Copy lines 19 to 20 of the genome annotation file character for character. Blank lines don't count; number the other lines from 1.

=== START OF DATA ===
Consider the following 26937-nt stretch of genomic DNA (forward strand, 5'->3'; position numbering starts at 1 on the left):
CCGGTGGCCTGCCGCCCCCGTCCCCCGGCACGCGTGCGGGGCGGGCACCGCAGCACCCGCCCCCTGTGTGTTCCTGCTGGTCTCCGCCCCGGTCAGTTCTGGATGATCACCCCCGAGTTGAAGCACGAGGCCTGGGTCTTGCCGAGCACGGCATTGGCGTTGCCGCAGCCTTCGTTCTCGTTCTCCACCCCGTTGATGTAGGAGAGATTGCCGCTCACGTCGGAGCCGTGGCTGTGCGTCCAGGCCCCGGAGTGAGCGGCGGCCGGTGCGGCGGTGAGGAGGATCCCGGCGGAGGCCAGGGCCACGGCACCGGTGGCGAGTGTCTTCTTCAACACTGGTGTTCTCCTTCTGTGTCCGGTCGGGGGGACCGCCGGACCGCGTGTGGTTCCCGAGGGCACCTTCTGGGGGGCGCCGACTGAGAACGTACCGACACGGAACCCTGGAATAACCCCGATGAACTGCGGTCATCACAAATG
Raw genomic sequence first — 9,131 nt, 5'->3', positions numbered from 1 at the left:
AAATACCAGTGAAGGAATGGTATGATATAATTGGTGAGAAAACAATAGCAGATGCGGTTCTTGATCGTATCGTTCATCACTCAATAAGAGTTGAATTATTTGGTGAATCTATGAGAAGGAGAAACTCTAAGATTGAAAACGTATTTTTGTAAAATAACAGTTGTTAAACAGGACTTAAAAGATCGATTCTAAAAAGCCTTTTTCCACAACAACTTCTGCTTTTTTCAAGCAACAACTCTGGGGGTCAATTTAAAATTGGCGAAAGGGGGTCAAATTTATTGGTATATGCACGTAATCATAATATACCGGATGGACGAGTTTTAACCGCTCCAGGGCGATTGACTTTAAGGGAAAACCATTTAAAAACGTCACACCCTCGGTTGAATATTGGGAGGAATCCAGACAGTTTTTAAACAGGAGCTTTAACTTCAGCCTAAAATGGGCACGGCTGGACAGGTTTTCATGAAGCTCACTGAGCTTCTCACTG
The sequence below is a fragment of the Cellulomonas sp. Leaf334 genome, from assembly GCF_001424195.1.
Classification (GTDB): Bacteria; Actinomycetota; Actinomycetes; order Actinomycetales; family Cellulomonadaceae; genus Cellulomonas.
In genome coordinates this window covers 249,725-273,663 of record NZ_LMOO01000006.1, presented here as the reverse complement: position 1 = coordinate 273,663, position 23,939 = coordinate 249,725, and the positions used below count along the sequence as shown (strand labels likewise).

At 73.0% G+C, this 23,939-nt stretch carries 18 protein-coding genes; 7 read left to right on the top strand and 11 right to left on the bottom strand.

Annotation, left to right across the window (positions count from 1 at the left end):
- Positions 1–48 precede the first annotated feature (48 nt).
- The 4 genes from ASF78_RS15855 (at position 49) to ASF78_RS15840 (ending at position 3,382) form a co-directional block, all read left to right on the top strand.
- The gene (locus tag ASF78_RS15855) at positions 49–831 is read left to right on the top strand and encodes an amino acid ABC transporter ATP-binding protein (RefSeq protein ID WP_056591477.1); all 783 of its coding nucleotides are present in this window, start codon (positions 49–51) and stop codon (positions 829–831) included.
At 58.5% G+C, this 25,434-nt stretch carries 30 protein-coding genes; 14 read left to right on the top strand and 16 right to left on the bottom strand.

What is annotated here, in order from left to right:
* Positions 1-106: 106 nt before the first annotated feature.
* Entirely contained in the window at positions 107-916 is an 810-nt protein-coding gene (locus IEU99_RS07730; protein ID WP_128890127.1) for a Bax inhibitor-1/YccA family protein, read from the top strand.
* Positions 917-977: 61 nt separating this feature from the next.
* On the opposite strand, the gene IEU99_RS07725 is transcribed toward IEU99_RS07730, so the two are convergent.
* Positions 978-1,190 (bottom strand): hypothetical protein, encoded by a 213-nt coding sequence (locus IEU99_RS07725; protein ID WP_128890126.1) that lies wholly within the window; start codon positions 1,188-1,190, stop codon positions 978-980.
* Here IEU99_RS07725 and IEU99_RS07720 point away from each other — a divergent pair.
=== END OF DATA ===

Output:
* Positions 978-1,190 (bottom strand): hypothetical protein, encoded by a 213-nt coding sequence (locus IEU99_RS07725; protein ID WP_128890126.1) that lies wholly within the window; start codon positions 1,188-1,190, stop codon positions 978-980.
* Here IEU99_RS07725 and IEU99_RS07720 point away from each other — a divergent pair.